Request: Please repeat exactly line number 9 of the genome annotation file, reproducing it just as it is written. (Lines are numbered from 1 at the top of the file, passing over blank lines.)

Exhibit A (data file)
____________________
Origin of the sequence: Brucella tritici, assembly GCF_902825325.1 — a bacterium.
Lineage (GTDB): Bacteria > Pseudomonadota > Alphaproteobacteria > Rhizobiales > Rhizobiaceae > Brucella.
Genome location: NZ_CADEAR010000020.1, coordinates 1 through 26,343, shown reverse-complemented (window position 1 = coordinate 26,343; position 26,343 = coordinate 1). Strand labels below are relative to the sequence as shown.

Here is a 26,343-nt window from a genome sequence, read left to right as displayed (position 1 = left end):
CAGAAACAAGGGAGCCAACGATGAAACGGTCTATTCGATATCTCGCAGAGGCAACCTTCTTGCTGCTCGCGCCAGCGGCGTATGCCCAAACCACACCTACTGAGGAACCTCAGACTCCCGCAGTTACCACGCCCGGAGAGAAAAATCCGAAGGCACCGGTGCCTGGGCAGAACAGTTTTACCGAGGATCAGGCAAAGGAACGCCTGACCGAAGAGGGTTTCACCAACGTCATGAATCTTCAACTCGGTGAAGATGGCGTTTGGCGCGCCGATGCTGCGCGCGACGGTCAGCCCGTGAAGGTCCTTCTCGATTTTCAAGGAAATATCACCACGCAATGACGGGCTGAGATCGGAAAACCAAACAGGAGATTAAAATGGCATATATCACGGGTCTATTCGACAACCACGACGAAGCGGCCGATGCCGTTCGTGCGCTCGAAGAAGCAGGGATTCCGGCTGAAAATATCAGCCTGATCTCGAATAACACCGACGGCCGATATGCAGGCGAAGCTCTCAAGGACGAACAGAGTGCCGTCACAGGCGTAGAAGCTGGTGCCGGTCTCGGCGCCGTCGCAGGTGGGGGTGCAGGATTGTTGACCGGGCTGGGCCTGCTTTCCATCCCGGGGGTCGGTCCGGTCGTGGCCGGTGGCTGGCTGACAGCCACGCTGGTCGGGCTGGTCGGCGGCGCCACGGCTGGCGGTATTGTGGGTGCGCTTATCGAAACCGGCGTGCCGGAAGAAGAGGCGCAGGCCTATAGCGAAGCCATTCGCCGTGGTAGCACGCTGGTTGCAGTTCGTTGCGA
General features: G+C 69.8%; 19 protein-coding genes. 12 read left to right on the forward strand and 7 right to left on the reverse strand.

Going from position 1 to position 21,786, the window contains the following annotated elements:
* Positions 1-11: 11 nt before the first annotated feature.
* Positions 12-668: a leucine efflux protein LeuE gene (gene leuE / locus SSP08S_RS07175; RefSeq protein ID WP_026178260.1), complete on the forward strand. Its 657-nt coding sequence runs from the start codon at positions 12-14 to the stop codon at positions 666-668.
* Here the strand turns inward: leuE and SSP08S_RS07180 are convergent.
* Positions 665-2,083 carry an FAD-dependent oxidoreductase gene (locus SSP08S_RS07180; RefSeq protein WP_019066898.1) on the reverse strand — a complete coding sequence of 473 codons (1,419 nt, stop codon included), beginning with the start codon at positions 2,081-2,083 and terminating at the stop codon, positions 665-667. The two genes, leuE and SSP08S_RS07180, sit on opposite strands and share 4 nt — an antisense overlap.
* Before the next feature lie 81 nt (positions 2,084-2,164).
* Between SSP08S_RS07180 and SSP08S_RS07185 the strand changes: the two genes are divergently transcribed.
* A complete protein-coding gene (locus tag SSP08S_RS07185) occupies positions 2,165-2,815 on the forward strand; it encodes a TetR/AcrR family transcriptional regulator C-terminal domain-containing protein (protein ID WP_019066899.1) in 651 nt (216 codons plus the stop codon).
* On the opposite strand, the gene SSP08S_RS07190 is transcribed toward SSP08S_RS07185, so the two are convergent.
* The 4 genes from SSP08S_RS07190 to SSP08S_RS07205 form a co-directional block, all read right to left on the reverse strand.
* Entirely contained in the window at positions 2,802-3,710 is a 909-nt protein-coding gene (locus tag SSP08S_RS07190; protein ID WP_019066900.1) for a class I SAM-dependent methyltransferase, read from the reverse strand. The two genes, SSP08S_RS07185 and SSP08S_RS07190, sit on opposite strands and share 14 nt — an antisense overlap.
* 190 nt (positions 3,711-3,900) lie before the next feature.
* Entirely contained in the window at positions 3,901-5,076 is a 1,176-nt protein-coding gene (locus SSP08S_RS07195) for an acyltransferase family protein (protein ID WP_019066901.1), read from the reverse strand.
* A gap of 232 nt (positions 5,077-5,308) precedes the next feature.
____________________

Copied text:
* Positions 12-668: a leucine efflux protein LeuE gene (gene leuE / locus SSP08S_RS07175; RefSeq protein ID WP_026178260.1), complete on the forward strand. Its 657-nt coding sequence runs from the start codon at positions 12-14 to the stop codon at positions 666-668.